Home Today Is Todays Roller Coaster Designs Are Based On The “Verticle Loop Roller Coaster”...

Todays Roller Coaster Designs Are Based On The “Verticle Loop Roller Coaster” Patented in 1898.

Each year National Roller Coaster Day on August 16th people flock to amusement parks for a thrill and a few excited screams, too! Take a ride on a roller coaster near you.

  • The day commemorates the first verticle loop roller coaster which was patented by Edwin Prescott on this day in 1898.
  • A roller coaster consists of one or multiple cars on a track. While they are similar to railroad systems in design, the inclines and vertical loops incorporated in the structures aren’t for transportation.
  • The oldest roller coasters are believed to have originated from the so-called “Russian Mountains.”  Built-in the 17th century, these specially constructed hills of ice located near Saint Petersburg, Russia rose between 70 and 80 feet in height. Passengers faced 50-degree drops. Wooden supports supplied reinforcement.
  • Roller coaster designs have existed since 1872 when J.G. Taylor received one of the earliest patents. He called his creation an inclined railway.
  • According to the Providence Evening Press dated June 1872, Taylor’s elevated railway at Rocky Point, Rhode Island extended 400 feet and gave nine passengers a ride. It all started with a shove and allowing gravity to do the rest.
  • Another patent granted for an inclined-plane railway was granted to Richard Knudsen in 1878.
  • For years, history has believed the first roller coaster in America opened at Coney Island on June 16, 1884.
  • While Prescott’s patent detailed ways to improve upon structures such as J.G. Taylor’s and that built at Coney Island, it was Prescott’s designs that led to the roller coasters we know today.
  • The fastest roller coaster, Formula Rossa ride, is located in Abu Dhabi’s Formula One theme park and launches its riders to a top speed of 149 miles per hour.
  • Japan’s Nagashima Spa Land is home to the longest rollercoaster in the world. The Steel Dragon 2000 has a track which covers 8133 feet.
  • Six Flags Magic Mountain in California currently has the highest amount of roller coasters in its park with 19 rides within its park.
  • In 1959, the first-ever steel roller coaster was created. The Matterhorn bobsled roller coaster was built for Disneyland in California.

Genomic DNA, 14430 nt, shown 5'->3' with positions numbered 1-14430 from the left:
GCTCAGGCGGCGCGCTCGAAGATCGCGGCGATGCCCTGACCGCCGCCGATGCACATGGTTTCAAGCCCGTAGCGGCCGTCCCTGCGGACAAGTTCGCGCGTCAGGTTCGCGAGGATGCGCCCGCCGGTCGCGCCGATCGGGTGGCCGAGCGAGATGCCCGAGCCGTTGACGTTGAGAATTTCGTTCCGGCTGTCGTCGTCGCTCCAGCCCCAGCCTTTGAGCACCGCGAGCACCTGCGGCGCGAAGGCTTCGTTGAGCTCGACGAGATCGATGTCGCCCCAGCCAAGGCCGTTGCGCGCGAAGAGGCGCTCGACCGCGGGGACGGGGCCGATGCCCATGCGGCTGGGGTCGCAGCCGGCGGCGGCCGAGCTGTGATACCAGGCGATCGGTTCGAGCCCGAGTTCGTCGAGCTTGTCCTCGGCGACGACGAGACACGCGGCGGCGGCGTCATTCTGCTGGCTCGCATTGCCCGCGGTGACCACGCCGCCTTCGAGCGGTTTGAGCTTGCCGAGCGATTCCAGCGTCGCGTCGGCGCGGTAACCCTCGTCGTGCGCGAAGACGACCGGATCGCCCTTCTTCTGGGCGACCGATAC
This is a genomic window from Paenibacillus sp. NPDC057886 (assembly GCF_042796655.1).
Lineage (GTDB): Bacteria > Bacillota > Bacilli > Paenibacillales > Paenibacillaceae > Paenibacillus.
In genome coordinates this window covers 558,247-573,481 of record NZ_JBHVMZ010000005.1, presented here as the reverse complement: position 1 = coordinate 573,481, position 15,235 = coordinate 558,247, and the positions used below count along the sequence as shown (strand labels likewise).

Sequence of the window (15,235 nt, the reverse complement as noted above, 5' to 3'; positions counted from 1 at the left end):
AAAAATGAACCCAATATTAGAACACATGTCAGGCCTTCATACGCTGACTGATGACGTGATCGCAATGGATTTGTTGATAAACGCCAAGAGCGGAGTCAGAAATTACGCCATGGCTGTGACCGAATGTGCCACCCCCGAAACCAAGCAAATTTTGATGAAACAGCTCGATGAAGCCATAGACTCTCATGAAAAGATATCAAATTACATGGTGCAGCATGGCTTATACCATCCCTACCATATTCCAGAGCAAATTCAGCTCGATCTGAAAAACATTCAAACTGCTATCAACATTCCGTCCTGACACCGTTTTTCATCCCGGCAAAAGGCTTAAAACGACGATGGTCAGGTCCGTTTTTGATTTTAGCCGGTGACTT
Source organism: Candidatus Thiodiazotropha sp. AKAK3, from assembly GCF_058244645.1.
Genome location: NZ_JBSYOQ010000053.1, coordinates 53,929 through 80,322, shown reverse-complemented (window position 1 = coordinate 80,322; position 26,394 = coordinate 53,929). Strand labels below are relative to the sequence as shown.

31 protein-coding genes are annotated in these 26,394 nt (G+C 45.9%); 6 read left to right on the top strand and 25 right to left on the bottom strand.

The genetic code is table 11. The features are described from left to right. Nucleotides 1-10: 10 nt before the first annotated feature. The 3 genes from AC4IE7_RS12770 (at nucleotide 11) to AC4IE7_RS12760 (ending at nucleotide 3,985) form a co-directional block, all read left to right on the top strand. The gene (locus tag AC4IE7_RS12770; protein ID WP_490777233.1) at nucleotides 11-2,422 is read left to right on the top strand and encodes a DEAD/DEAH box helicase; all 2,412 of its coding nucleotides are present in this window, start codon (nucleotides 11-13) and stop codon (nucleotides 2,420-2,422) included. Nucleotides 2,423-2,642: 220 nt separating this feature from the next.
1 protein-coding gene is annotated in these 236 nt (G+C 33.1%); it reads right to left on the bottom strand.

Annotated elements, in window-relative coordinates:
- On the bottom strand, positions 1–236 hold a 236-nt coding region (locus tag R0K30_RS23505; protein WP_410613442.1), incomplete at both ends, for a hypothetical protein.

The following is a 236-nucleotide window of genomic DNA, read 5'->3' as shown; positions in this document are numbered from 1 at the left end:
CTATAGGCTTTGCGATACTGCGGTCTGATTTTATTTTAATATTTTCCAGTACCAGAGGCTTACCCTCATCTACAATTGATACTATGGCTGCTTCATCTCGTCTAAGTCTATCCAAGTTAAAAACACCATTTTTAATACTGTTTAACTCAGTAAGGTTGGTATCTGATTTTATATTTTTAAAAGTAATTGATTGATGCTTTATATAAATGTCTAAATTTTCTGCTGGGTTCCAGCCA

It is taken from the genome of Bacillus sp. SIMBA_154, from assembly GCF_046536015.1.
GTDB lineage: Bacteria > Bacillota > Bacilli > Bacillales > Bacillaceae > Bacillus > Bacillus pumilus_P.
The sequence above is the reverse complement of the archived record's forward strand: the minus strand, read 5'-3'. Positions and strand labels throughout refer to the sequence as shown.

• One of America’s first roller coasters rolled at a snail’s pace. In June 1884, at Coney Island in Brooklyn, thrill-seekers could ride the Switchback Railway roller coaster, which reached a breakneck speed of six mph, for the cost of a nickel.
  • Roller coaster loops are never circular, but instead, are designed with an upside down “teardrop” shape. This is because perfectly circular loops will subject riders to up to 6Gs of g-force, causing them to get injured. – Source
  • Your organs are floating when you get that “stomach in your chest” feeling on a roller coaster. – Source
  • The Beast at Kings Island in Ohio is the longest wooden roller coaster. It has 7,359 feet of track, making it the 3rd longest coaster overall in the world.
  • Takabisha at Fuji-Q Highland in Japan has a 121 degree tilt drop free fall, making it the steepest roller coaster in the world.
  • The Green Lantern coaster at Movie World in Australia has a 120.5 degree vertical angle.
  • The Timber Drop at Fraispertuis City in France has a 113 degree maximum vertical angle.
  • The roller coaster with the steepest angle of descent in the United States is the Fahrenheit at Hersheypark in Pennsylvania. It has a 97 degree angle of descent.
  • Kingda Ka at Six Flags Great Adventure & Safari in Jackson, New Jersey currently holds the record for the second fastest roller coaster (it was fastest until Formula Rossa came along and it is still the fastest in North America), reaching 128 miles per hour. The coaster opened in May 2005 in the park’s jungle-themed area.
  • Kingda Ka takes the top spot for the largest drop of any roller coaster; it’s 418 feet from the top of the largest drop to the bottom.
  • In early May 2016, Ohio’s Cedar Point theme park unleashed Valravn, which broke numerous world records as the tallest (223 ft), longest (3,415 ft) and fastest (75 mph) dive roller coaster. It also boasts the highest inversion (165 ft) and most numerous inversions (3) of any dive coaster to date.
  • in Pennsylvania, there is a wooden rollercoaster that was built in 1902 and it is still in operation today. It is called Leap-The-Dips and you can find it at Altoona. It does not have headrests, lap bars, or seatbelts, but don’t worry, as it only goes ten miles per hour.
  • The fastest roller coaster in the world is Abu Dhabi’s ‘Formula Rossa’ ride with a top speed of 240km/h (149 MPPH).
  • Riders experience a force of 4.8 Gs, traveling so fast that skydiving goggles must be worn.
  • In the United States, approximately three hundred million people ride roller coasters every year.

Sources:

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